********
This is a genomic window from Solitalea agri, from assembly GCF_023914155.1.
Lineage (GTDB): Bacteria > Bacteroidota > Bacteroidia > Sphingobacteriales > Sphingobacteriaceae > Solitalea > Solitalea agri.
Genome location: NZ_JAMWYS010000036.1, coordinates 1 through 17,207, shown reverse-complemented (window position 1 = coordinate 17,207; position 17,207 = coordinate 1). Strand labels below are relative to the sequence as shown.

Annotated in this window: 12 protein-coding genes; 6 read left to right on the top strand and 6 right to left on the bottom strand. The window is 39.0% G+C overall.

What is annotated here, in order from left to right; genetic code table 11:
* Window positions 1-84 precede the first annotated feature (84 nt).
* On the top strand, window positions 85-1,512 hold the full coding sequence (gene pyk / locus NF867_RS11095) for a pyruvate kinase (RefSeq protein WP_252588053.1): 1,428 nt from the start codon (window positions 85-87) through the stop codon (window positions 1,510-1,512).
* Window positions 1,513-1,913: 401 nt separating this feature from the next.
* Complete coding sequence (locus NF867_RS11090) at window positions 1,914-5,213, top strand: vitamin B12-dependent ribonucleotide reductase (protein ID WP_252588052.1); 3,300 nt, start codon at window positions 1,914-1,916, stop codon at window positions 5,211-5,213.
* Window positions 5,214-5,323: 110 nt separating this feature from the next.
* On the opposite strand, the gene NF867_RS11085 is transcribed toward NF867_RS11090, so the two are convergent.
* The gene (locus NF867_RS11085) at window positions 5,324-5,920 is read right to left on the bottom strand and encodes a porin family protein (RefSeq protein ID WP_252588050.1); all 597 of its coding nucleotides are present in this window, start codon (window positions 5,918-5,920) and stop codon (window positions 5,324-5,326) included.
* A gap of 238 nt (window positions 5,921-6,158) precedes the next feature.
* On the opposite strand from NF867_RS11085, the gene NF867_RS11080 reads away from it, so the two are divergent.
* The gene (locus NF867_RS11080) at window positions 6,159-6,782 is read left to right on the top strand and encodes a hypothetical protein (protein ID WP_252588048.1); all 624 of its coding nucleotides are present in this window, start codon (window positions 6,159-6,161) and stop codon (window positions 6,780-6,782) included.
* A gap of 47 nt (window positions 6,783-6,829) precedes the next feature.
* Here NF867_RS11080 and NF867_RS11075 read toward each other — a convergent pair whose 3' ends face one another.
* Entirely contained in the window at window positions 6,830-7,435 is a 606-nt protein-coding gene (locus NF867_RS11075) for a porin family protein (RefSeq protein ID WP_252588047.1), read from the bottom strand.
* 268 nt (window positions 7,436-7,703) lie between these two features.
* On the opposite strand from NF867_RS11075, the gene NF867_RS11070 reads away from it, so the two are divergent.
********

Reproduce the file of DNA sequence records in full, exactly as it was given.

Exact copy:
This is a genomic window from Solitalea agri, from assembly GCF_023914155.1.
Lineage (GTDB): Bacteria > Bacteroidota > Bacteroidia > Sphingobacteriales > Sphingobacteriaceae > Solitalea > Solitalea agri.
Genome location: NZ_JAMWYS010000036.1, coordinates 1 through 17,207, shown reverse-complemented (window position 1 = coordinate 17,207; position 17,207 = coordinate 1). Strand labels below are relative to the sequence as shown.

Annotated in this window: 12 protein-coding genes; 6 read left to right on the top strand and 6 right to left on the bottom strand. The window is 39.0% G+C overall.

What is annotated here, in order from left to right; genetic code table 11:
* Window positions 1-84 precede the first annotated feature (84 nt).
* On the top strand, window positions 85-1,512 hold the full coding sequence (gene pyk / locus NF867_RS11095) for a pyruvate kinase (RefSeq protein WP_252588053.1): 1,428 nt from the start codon (window positions 85-87) through the stop codon (window positions 1,510-1,512).
* Window positions 1,513-1,913: 401 nt separating this feature from the next.
* Complete coding sequence (locus NF867_RS11090) at window positions 1,914-5,213, top strand: vitamin B12-dependent ribonucleotide reductase (protein ID WP_252588052.1); 3,300 nt, start codon at window positions 1,914-1,916, stop codon at window positions 5,211-5,213.
* Window positions 5,214-5,323: 110 nt separating this feature from the next.
* On the opposite strand, the gene NF867_RS11085 is transcribed toward NF867_RS11090, so the two are convergent.
* The gene (locus NF867_RS11085) at window positions 5,324-5,920 is read right to left on the bottom strand and encodes a porin family protein (RefSeq protein ID WP_252588050.1); all 597 of its coding nucleotides are present in this window, start codon (window positions 5,918-5,920) and stop codon (window positions 5,324-5,326) included.
* A gap of 238 nt (window positions 5,921-6,158) precedes the next feature.
* On the opposite strand from NF867_RS11085, the gene NF867_RS11080 reads away from it, so the two are divergent.
* The gene (locus NF867_RS11080) at window positions 6,159-6,782 is read left to right on the top strand and encodes a hypothetical protein (protein ID WP_252588048.1); all 624 of its coding nucleotides are present in this window, start codon (window positions 6,159-6,161) and stop codon (window positions 6,780-6,782) included.
* A gap of 47 nt (window positions 6,783-6,829) precedes the next feature.
* Here NF867_RS11080 and NF867_RS11075 read toward each other — a convergent pair whose 3' ends face one another.
* Entirely contained in the window at window positions 6,830-7,435 is a 606-nt protein-coding gene (locus NF867_RS11075) for a porin family protein (RefSeq protein ID WP_252588047.1), read from the bottom strand.
* 268 nt (window positions 7,436-7,703) lie between these two features.
* On the opposite strand from NF867_RS11075, the gene NF867_RS11070 reads away from it, so the two are divergent.